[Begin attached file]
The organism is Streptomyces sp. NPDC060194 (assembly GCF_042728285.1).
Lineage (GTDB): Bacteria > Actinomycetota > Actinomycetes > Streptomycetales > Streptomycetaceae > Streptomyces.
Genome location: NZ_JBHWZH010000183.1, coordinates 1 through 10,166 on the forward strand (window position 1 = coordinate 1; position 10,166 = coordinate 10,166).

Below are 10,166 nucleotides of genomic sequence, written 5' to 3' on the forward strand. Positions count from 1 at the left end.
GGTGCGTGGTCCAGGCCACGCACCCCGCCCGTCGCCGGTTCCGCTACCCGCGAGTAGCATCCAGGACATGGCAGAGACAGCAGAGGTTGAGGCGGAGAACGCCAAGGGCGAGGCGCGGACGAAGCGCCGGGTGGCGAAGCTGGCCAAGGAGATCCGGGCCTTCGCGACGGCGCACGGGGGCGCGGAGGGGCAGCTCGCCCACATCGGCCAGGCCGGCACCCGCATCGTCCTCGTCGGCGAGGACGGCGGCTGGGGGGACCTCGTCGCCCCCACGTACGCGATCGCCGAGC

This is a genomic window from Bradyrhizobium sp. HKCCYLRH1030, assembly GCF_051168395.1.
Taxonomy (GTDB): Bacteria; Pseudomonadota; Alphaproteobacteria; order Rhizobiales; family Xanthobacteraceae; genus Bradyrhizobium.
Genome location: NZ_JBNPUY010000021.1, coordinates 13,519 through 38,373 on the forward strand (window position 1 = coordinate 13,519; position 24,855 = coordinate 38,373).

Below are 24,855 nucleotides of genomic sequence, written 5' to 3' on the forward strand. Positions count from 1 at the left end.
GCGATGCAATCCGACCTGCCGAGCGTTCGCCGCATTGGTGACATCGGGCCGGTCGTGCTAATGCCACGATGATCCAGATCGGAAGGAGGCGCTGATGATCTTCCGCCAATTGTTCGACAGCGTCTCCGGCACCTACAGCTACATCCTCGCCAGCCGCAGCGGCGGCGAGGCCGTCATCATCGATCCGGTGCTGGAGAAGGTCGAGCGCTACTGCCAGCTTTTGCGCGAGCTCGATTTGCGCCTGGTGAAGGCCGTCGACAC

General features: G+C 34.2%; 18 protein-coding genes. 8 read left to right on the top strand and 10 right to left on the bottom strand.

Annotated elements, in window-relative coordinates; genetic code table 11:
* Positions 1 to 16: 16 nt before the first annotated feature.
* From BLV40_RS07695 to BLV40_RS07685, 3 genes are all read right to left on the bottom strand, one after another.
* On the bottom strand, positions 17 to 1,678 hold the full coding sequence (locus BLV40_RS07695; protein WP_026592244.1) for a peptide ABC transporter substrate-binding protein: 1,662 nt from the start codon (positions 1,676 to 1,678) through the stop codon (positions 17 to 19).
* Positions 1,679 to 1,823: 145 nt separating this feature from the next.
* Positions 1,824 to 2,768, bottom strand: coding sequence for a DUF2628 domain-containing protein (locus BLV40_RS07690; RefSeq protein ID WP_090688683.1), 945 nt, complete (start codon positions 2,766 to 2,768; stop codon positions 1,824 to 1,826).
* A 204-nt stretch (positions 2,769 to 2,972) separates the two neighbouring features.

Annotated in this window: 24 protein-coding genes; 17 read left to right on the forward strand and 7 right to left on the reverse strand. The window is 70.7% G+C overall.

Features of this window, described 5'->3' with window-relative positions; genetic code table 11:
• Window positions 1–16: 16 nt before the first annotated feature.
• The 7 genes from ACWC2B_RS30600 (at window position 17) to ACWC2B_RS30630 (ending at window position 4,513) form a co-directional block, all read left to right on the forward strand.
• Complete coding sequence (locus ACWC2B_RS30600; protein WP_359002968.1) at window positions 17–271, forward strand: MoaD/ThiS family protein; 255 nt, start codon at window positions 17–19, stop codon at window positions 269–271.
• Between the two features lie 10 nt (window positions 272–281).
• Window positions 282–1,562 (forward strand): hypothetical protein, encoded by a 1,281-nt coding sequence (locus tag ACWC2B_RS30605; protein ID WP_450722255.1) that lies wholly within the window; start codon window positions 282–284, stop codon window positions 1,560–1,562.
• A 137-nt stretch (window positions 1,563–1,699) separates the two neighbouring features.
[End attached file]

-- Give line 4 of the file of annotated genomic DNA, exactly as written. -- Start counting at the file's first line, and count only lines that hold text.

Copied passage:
Below are 10,166 nucleotides of genomic sequence, written 5' to 3' on the forward strand. Positions count from 1 at the left end.